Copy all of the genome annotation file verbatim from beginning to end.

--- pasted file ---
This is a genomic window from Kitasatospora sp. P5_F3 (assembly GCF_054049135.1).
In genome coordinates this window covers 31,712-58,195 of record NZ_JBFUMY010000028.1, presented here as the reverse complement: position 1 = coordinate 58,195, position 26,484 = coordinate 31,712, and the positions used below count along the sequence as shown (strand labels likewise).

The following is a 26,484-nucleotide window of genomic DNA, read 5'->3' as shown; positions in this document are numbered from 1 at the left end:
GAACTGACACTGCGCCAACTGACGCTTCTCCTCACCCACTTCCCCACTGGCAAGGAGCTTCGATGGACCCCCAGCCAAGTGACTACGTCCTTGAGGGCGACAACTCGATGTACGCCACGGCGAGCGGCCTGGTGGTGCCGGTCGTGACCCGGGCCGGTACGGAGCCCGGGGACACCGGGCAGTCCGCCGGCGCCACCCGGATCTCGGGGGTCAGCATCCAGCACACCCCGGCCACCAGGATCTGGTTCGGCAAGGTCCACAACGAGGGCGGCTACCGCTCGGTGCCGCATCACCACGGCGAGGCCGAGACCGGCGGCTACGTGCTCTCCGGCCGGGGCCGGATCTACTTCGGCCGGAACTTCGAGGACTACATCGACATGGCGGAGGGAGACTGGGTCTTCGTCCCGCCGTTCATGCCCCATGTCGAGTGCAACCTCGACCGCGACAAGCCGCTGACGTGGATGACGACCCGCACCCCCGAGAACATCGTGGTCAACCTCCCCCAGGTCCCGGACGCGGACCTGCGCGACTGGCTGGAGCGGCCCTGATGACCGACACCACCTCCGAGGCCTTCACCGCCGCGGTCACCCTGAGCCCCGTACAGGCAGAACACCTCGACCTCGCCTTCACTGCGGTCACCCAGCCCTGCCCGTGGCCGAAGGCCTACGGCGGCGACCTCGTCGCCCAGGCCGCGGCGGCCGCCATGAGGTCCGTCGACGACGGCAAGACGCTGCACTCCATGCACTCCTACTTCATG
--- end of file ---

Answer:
This is a genomic window from Kitasatospora sp. P5_F3 (assembly GCF_054049135.1).
In genome coordinates this window covers 31,712-58,195 of record NZ_JBFUMY010000028.1, presented here as the reverse complement: position 1 = coordinate 58,195, position 26,484 = coordinate 31,712, and the positions used below count along the sequence as shown (strand labels likewise).

The following is a 26,484-nucleotide window of genomic DNA, read 5'->3' as shown; positions in this document are numbered from 1 at the left end:
GAACTGACACTGCGCCAACTGACGCTTCTCCTCACCCACTTCCCCACTGGCAAGGAGCTTCGATGGACCCCCAGCCAAGTGACTACGTCCTTGAGGGCGACAACTCGATGTACGCCACGGCGAGCGGCCTGGTGGTGCCGGTCGTGACCCGGGCCGGTACGGAGCCCGGGGACACCGGGCAGTCCGCCGGCGCCACCCGGATCTCGGGGGTCAGCATCCAGCACACCCCGGCCACCAGGATCTGGTTCGGCAAGGTCCACAACGAGGGCGGCTACCGCTCGGTGCCGCATCACCACGGCGAGGCCGAGACCGGCGGCTACGTGCTCTCCGGCCGGGGCCGGATCTACTTCGGCCGGAACTTCGAGGACTACATCGACATGGCGGAGGGAGACTGGGTCTTCGTCCCGCCGTTCATGCCCCATGTCGAGTGCAACCTCGACCGCGACAAGCCGCTGACGTGGATGACGACCCGCACCCCCGAGAACATCGTGGTCAACCTCCCCCAGGTCCCGGACGCGGACCTGCGCGACTGGCTGGAGCGGCCCTGATGACCGACACCACCTCCGAGGCCTTCACCGCCGCGGTCACCCTGAGCCCCGTACAGGCAGAACACCTCGACCTCGCCTTCACTGCGGTCACCCAGCCCTGCCCGTGGCCGAAGGCCTACGGCGGCGACCTCGTCGCCCAGGCCGCGGCGGCCGCCATGAGGTCCGTCGACGACGGCAAGACGCTGCACTCCATGCACTCCTACTTCATG